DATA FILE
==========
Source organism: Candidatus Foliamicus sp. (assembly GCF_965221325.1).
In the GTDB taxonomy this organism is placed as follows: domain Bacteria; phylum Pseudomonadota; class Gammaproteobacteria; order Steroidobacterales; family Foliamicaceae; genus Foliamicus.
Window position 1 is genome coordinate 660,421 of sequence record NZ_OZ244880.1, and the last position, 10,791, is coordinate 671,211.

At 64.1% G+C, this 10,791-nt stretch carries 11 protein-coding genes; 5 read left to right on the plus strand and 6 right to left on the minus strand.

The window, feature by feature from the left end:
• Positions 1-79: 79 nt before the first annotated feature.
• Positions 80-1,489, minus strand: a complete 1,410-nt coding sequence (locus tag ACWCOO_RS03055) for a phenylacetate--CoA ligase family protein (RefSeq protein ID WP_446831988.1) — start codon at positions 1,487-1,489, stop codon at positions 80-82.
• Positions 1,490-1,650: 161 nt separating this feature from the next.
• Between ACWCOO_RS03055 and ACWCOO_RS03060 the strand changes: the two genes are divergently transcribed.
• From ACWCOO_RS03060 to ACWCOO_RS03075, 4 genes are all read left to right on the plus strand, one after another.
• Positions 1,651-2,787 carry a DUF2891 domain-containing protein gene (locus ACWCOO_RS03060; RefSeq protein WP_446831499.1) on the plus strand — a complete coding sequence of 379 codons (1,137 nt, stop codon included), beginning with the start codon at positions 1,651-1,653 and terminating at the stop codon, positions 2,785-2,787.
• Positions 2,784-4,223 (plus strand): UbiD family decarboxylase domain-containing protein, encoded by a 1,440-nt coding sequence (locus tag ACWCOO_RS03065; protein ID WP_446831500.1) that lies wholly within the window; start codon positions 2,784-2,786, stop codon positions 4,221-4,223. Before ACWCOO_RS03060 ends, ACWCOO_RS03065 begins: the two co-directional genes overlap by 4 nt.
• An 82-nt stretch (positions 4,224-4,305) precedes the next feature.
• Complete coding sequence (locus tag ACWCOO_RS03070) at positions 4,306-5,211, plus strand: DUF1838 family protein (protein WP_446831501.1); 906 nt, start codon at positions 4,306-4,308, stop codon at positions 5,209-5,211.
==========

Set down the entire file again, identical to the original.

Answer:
Source organism: Candidatus Foliamicus sp. (assembly GCF_965221325.1).
In the GTDB taxonomy this organism is placed as follows: domain Bacteria; phylum Pseudomonadota; class Gammaproteobacteria; order Steroidobacterales; family Foliamicaceae; genus Foliamicus.
Window position 1 is genome coordinate 660,421 of sequence record NZ_OZ244880.1, and the last position, 10,791, is coordinate 671,211.

At 64.1% G+C, this 10,791-nt stretch carries 11 protein-coding genes; 5 read left to right on the plus strand and 6 right to left on the minus strand.

The window, feature by feature from the left end:
• Positions 1-79: 79 nt before the first annotated feature.
• Positions 80-1,489, minus strand: a complete 1,410-nt coding sequence (locus tag ACWCOO_RS03055) for a phenylacetate--CoA ligase family protein (RefSeq protein ID WP_446831988.1) — start codon at positions 1,487-1,489, stop codon at positions 80-82.
• Positions 1,490-1,650: 161 nt separating this feature from the next.
• Between ACWCOO_RS03055 and ACWCOO_RS03060 the strand changes: the two genes are divergently transcribed.
• From ACWCOO_RS03060 to ACWCOO_RS03075, 4 genes are all read left to right on the plus strand, one after another.
• Positions 1,651-2,787 carry a DUF2891 domain-containing protein gene (locus ACWCOO_RS03060; RefSeq protein WP_446831499.1) on the plus strand — a complete coding sequence of 379 codons (1,137 nt, stop codon included), beginning with the start codon at positions 1,651-1,653 and terminating at the stop codon, positions 2,785-2,787.
• Positions 2,784-4,223 (plus strand): UbiD family decarboxylase domain-containing protein, encoded by a 1,440-nt coding sequence (locus tag ACWCOO_RS03065; protein ID WP_446831500.1) that lies wholly within the window; start codon positions 2,784-2,786, stop codon positions 4,221-4,223. Before ACWCOO_RS03060 ends, ACWCOO_RS03065 begins: the two co-directional genes overlap by 4 nt.
• An 82-nt stretch (positions 4,224-4,305) precedes the next feature.
• Complete coding sequence (locus tag ACWCOO_RS03070) at positions 4,306-5,211, plus strand: DUF1838 family protein (protein WP_446831501.1); 906 nt, start codon at positions 4,306-4,308, stop codon at positions 5,209-5,211.